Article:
Muller and other PTA members are planningfund-raisers for the coming year at Sanders. In the past, the PTA has financed enhancement and anti-drug programs that the school could not afford otherwise. This year, funds are earmarked for new playground equipment. "It's one of the drawbacks of having an established school," Muller says. "When equipment wears down, it's the school's responsibility to replace it."
Although fund-raising is a part of every PTA program, Muller's said Sanders is trying to get away from the "bake-sale image." "We want volunteers to work hard on building political muscle," she said.
The Nationwide America 2000 and state Blueprint 2000 plans will be turning local schools over to the community, she said, and school advisory councils will be involving more parents in the decision-making process. "We want parents to be aware of the new Legislature and encourage them to vote for their children," she said, adding, "Whenever there's a budget crisis, children suffer."
A PTO story
Frank Corona is the newly elected PTO president at Cypress Elementary School in New Port Richey where his daughter, Lindsey, is in fourth grade. For two years Corona served on the school's advisory board, but this is his first year as a PTO member.
Corona is a contractor. His wife, Anne, works as a secretary for a local dentist. Because Corona is self-employed, he can arrange his schedule to spend anywhere from 10 to 20 hours a week at Cypress.
Corona says he loves every minute of the time he spends at Cypress. He has met all the teachers to discuss their classroom needs and learn how those needs can be met. He also enjoys the suggestions he gets from students. "The other day, one kid asked me if I could get the "fish guy' to come to our school again this year. Now, I'm not sure who the "fish guy' is," he said "but he's on my agenda."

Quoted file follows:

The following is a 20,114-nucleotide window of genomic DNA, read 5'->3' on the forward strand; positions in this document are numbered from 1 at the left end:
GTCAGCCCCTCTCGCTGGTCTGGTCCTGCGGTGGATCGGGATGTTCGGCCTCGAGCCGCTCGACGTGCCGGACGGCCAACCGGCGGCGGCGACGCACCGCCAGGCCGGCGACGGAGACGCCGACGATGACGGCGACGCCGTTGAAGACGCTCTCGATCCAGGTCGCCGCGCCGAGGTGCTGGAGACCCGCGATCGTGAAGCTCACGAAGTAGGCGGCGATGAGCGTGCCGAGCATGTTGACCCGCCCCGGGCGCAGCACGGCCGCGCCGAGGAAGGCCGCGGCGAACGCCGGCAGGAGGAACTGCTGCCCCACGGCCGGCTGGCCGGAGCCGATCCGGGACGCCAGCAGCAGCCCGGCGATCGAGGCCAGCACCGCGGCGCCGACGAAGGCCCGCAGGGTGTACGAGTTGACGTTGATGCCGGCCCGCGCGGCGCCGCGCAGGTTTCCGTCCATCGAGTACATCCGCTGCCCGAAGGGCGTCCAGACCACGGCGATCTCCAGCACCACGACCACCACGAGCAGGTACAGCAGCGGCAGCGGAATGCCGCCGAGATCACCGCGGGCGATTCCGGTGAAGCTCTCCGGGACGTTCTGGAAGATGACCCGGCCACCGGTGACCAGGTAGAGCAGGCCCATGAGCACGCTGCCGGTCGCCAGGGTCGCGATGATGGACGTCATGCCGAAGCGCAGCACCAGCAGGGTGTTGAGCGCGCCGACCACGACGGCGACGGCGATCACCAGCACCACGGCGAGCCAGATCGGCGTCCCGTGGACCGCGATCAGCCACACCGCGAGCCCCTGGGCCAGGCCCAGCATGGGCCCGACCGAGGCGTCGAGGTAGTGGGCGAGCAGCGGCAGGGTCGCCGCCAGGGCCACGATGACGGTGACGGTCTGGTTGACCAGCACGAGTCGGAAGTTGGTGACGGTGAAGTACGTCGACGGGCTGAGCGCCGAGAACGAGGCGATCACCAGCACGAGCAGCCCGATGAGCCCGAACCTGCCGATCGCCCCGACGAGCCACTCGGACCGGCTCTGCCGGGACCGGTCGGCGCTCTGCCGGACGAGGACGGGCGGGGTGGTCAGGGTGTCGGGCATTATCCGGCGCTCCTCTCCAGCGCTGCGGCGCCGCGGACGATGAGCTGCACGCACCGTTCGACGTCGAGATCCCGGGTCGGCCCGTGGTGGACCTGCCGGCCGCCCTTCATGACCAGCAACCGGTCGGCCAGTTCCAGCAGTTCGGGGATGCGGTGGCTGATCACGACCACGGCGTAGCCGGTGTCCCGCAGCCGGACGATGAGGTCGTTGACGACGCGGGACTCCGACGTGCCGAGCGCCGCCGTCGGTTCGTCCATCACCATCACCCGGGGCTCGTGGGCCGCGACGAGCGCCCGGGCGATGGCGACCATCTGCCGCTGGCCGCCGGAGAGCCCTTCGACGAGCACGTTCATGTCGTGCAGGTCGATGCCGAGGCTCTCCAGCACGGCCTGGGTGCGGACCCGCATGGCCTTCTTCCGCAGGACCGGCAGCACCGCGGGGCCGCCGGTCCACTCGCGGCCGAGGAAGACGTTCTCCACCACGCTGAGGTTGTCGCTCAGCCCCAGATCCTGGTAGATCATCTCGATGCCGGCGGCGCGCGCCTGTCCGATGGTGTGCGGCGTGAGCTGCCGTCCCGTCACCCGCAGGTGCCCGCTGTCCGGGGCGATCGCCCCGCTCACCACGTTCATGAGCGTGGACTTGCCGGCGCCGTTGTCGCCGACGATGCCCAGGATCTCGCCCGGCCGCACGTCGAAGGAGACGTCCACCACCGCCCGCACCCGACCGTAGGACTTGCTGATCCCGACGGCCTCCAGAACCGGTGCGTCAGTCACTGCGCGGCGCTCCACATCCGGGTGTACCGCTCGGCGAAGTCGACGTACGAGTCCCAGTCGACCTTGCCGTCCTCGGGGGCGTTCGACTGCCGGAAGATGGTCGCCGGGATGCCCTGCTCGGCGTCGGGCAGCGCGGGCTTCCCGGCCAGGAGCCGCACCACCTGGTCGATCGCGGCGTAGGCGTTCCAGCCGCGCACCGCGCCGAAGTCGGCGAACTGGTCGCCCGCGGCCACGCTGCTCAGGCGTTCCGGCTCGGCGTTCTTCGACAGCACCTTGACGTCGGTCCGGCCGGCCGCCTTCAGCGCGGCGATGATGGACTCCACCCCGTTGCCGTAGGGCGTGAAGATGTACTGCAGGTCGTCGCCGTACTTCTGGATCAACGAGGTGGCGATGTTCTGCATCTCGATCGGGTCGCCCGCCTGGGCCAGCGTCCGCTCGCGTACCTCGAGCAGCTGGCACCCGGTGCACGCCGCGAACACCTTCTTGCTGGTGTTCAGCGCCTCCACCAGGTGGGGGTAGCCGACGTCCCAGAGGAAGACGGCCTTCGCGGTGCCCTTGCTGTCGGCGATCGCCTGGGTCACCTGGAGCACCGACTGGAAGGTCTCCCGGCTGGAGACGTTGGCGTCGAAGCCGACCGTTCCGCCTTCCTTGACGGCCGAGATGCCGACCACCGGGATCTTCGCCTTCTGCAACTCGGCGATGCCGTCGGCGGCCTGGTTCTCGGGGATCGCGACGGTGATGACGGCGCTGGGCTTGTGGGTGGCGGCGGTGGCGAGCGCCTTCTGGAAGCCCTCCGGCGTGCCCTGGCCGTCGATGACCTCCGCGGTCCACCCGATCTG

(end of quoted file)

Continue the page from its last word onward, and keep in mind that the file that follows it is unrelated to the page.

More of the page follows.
The PTO at Cypress has its share of fund-raisers planned for the coming year. There will be ice cream socials, spaghetti suppers and a carnival. "Every dime that's brought in will be spent on a child," Corona said. "That's what we're here for."
PTO meetings are held monthly at Cypress, but leaders are constantly talking with one another, said Corona, who has an "open-phone" policy that allows parents to call him any time up until midnight. "These parents have put me in a position of trust," he says.
Lately, Corona has been busy gathering information from PTA groups throughout Pasco and Pinellas counties, and he has been pleased with the support he has received. He concedes that PTAs have more political clout, but said, "We're the same organization in theory; we're all people who care about kids."